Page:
The more we learn about the world, and the deeper our learning, the more conscious, specific, and articulate will be our knowledge of what we do not know, our knowledge of our ignorance. For this, indeed, is the main source of our ignorance — the fact that our knowledge can be only finite, while our ignorance must necessarily be infinite."
- Karl Popper in Conjectures and Refutations: The Growth of Scientific Knowledge (1963)
Here are some of my own thoughts on this field of life:
General knowledge of a person is like a cloud-system. It is inevitably thicker in some places and thinner in some others. In some places, it will disappear altogether, but in some other (normally small) areas, it can reach the ground like a tornado.
Some people have heavy storm clouds in a few places, but vast clear spaces in most others. On the other hand, some people have a quite even, but a thin layer of clouds all over the place, but it never gets thick.
Every single person has a different cloud-system. In fact, I can easily guess that we would be thoroughly surprised the real level of these differences. This cloud system moves and evolves constantly; in some places, it gets thicker, but thinner in some others.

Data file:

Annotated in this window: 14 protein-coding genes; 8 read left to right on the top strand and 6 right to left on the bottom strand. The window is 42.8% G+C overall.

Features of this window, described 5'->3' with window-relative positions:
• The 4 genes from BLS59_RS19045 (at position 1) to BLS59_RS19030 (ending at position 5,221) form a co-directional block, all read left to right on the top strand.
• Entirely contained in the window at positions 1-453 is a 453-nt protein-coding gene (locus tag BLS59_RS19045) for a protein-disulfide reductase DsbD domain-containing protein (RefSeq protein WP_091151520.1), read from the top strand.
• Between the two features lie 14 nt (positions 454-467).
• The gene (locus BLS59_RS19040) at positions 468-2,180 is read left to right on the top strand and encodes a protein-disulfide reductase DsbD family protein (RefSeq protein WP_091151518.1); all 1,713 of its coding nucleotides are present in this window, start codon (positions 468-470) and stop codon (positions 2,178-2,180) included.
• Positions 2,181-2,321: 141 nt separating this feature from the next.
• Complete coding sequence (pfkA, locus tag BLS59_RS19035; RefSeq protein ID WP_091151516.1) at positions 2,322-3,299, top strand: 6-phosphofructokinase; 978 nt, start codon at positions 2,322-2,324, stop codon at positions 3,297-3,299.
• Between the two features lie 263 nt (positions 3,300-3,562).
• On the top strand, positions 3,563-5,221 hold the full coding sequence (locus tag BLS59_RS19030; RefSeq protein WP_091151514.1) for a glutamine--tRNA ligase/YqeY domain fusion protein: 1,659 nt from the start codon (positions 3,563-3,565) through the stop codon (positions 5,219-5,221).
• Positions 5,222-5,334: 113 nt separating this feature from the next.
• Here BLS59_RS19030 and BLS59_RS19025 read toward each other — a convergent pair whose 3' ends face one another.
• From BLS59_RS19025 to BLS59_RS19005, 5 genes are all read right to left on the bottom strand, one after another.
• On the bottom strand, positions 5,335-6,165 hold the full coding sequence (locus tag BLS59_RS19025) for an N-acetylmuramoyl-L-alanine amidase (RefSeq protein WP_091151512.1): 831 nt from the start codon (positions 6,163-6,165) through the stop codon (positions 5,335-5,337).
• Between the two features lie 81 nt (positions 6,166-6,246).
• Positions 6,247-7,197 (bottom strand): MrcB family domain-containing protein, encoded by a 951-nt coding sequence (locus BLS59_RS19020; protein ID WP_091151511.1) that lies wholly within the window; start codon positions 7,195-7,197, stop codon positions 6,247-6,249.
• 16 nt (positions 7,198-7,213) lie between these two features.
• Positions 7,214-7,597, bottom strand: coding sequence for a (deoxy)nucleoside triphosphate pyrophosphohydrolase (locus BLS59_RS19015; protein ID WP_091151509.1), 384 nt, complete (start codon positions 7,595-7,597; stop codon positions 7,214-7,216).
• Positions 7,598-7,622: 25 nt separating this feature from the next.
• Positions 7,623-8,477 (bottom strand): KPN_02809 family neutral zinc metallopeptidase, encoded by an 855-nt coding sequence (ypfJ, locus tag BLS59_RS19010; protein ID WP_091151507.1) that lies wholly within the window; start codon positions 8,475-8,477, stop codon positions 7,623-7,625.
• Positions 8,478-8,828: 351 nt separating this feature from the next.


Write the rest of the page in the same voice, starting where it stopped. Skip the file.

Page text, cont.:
Some people gather knowledge into areas that have a practical use in every-day life, but others gather gems of knowledge from all over the place. Knowledge is just a tool for some, but some people can get immense pleasure from the very act of gathering new knowledge.
Karl Popper is in Facebook at:
"Sir Karl Raimund Popper, CH FRS FBA (28 July 1902 – 17 September 1994) was an Austro-British philosopher and professor at the London School of Economics. He is generally regarded as one of the greatest philosophers of science of the 20th century. He also wrote extensively on social and political philosophy. In 1992 he was awarded the Kyoto Prize in Arts and Philosophy for "symbolising the open spirit of the 20th century" and for his "enormous influence on the formation of the modern intellectual climate".